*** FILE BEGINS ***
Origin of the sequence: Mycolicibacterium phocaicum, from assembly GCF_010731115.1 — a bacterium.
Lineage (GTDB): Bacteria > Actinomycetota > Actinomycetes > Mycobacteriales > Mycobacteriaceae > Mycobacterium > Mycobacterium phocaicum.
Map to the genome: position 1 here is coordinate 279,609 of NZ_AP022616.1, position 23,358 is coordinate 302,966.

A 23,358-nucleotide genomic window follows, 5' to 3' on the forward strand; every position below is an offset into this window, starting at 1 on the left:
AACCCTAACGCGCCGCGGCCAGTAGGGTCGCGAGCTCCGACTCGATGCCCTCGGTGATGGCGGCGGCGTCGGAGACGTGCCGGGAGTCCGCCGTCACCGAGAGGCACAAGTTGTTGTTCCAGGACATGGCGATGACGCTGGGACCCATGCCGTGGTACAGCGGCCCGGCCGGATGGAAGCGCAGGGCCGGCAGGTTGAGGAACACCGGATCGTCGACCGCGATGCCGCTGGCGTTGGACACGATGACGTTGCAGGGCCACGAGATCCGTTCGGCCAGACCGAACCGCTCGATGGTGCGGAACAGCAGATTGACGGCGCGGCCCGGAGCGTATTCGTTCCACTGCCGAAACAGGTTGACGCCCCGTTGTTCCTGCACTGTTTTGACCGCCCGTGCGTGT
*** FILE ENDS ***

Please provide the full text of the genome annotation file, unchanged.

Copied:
Origin of the sequence: Mycolicibacterium phocaicum, from assembly GCF_010731115.1 — a bacterium.
Lineage (GTDB): Bacteria > Actinomycetota > Actinomycetes > Mycobacteriales > Mycobacteriaceae > Mycobacterium > Mycobacterium phocaicum.
Map to the genome: position 1 here is coordinate 279,609 of NZ_AP022616.1, position 23,358 is coordinate 302,966.

A 23,358-nucleotide genomic window follows, 5' to 3' on the forward strand; every position below is an offset into this window, starting at 1 on the left:
AACCCTAACGCGCCGCGGCCAGTAGGGTCGCGAGCTCCGACTCGATGCCCTCGGTGATGGCGGCGGCGTCGGAGACGTGCCGGGAGTCCGCCGTCACCGAGAGGCACAAGTTGTTGTTCCAGGACATGGCGATGACGCTGGGACCCATGCCGTGGTACAGCGGCCCGGCCGGATGGAAGCGCAGGGCCGGCAGGTTGAGGAACACCGGATCGTCGACCGCGATGCCGCTGGCGTTGGACACGATGACGTTGCAGGGCCACGAGATCCGTTCGGCCAGACCGAACCGCTCGATGGTGCGGAACAGCAGATTGACGGCGCGGCCCGGAGCGTATTCGTTCCACTGCCGAAACAGGTTGACGCCCCGTTGTTCCTGCACTGTTTTGACCGCCCGTGCGTGT